Step foot inside of Wharton Field House and you can’t help but feel the history reverberating through the old brick house. Ask anyone who’s been a part of the Quad-Cities basketball scene over the past several decades and they’ll have a Wharton story or two for you that’s emblazoned in their minds.
As a sports reporter who’s been in the Quad-Cities for nearly three years, I’d heard of the good old days when Wharton was packed to the rafters for Western Big Six classics or playoff showdowns. I’d witnessed a few great games with rowdy crowds myself inside the building, but those paled in comparison to what took place on Tuesday night.
United Township had sold nearly 2,700 tickets in the two school days leading up the Panthers’ sectional semifinal against Rock Island. When I got to the parking lot at 5:30 for the 7 p.m. tip there were already throngs of hundreds of people standing in line waiting to get through the doors. The hype before the game was tremendous and the environment it generated was unforgettable.
“Before the game even started people were sending me pictures of everybody waiting outside in line. I came to get my wrist wrapped and I saw all the bleachers already filled,” UT guard Tray Buchanan said. “It was just a great atmosphere to play in front of. I’ve never played in front of anything like that.”
When the doors were opened a little before 6 p.m. the fans poured in and the student sections rapidly filled out. The place was packed 25 minutes prior to tip and people kept filtering in and jamming into any open crevice they could find. Just after tip Moline athletic director Todd Rosenthal told the media that the doors to the building had been locked. There was simply no more room to stuff people.
First-year UT coach Ryan Webber played in games at Wharton when he was a student at Galesburg and he coached the Moline Maroons from 2008-10. Even he had no comparison for what he saw Tuesday.
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“I was fortunate in high school to play in a few good games like this and I’ve coached in some games that I thought were pretty good crowds at the time. This one kind of ruined those memories because there was nowhere to be,” Webber said. “Whenever I coached here I wondered what it would have to be like to have people sitting in those corners (at the top of the field house) against that wall. And they were sitting against that wall (Tuesday night).”
The scene was spectacular with waves of orange and red/gold spread throughout the sea of people. Everywhere you looked there were students and adults alike who were snapping photos, not of the game, but of the spectacle around it.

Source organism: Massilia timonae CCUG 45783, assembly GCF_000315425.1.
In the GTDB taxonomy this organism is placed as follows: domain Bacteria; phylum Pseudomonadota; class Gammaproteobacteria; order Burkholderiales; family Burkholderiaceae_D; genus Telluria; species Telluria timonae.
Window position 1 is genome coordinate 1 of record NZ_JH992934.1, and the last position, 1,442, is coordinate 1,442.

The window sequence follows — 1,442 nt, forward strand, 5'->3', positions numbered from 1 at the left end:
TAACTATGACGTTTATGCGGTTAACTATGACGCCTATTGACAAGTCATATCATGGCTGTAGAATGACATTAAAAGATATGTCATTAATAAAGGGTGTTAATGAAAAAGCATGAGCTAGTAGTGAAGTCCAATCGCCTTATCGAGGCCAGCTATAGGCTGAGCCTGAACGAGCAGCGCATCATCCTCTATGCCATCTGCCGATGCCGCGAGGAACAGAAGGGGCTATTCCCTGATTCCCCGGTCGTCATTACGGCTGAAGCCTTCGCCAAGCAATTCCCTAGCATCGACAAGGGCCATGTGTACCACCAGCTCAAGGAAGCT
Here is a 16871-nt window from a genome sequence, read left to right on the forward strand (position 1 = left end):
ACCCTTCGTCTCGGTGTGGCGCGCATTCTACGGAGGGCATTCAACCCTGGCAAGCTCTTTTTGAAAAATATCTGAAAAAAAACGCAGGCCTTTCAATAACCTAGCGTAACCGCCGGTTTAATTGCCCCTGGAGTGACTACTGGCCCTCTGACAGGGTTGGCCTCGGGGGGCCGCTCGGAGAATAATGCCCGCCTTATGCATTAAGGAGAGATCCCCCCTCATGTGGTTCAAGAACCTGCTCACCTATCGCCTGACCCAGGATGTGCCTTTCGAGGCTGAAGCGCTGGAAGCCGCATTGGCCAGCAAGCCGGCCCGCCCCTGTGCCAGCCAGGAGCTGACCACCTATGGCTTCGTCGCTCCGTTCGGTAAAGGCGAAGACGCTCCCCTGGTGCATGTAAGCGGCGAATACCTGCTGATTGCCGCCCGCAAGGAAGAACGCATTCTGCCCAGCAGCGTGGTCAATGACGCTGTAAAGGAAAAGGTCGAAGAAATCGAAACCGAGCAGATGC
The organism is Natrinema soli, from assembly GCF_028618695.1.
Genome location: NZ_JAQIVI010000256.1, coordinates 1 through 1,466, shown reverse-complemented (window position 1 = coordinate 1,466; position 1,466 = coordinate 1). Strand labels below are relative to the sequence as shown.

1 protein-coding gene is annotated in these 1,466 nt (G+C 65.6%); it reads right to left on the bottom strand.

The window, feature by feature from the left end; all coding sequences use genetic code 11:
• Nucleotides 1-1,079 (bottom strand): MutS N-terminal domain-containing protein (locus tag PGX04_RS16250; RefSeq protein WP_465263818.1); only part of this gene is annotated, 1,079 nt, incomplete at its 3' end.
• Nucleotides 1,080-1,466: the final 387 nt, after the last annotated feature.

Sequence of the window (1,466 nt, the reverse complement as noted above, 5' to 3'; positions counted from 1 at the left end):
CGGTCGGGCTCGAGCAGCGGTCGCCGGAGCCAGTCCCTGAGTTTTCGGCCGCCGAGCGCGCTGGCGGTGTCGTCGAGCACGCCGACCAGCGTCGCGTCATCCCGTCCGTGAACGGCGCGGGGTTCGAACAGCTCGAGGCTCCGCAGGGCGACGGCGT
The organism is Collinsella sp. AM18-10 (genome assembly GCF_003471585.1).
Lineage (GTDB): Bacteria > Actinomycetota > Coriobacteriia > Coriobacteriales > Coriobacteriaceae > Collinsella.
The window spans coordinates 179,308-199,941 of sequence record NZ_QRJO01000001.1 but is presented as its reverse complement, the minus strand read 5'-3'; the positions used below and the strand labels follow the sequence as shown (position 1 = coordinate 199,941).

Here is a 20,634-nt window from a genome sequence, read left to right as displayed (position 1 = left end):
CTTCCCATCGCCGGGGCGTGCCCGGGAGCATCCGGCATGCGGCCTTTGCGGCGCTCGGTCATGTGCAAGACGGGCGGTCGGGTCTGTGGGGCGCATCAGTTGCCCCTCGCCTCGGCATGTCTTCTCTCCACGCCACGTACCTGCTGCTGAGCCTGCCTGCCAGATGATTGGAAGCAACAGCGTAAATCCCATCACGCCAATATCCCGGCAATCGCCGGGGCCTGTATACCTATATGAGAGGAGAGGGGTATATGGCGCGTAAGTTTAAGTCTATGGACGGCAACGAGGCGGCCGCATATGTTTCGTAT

But that game, though.
Many times a huge crowd and high stakes make for tight teams in the opening minutes. That wasn’t the case Tuesday. Both teams came out roaring to start and kept trading big buckets and key plays throughout the contest. Neither team led by more than five points at any time. It was seriously about as close of a game as you will see from start to finish.
“It was fun. We had guys making shots and making plays and they had guys doing the same,” Rocky coach Thom Sigel said.
The noise level was almost deafening at times, with the two massive student sections leading the roars. The loudest point was probably when Alek Jacobs banked in an incredible 3-pointer at the buzzer to send the game to its first overtime and the fans into pandemonium.
The shear size of the crowd noticeably rose the temperature inside the building and it got downright muggy by the second half. Rock Island guard Jason Jones even cramped up and the Rocks had to take a timeout for him to get his calf stretched out.
Rock Island brought a strong effort despite playing without leading scorer C.J. Neville, who was out with a concussion suffered last Friday in a win over Ottawa. The Rocks had their chances, but Buchanan and the Panthers had the last word. Buchanan was tremendous once again with 30 points, 10 boards and a couple of emphatic blocked shots. The junior scored 80 points in UT’s three wins over Rocky this season, the last two points coming from the free-throw line to clinch Tuesday's 55-54 double-overtime victory.
Webber says Buchanan lives for big games and the bright lights, and he showed out in the biggest game of his career to date on a night those fortunate enough to fit inside Wharton will likely be talking about for years to come.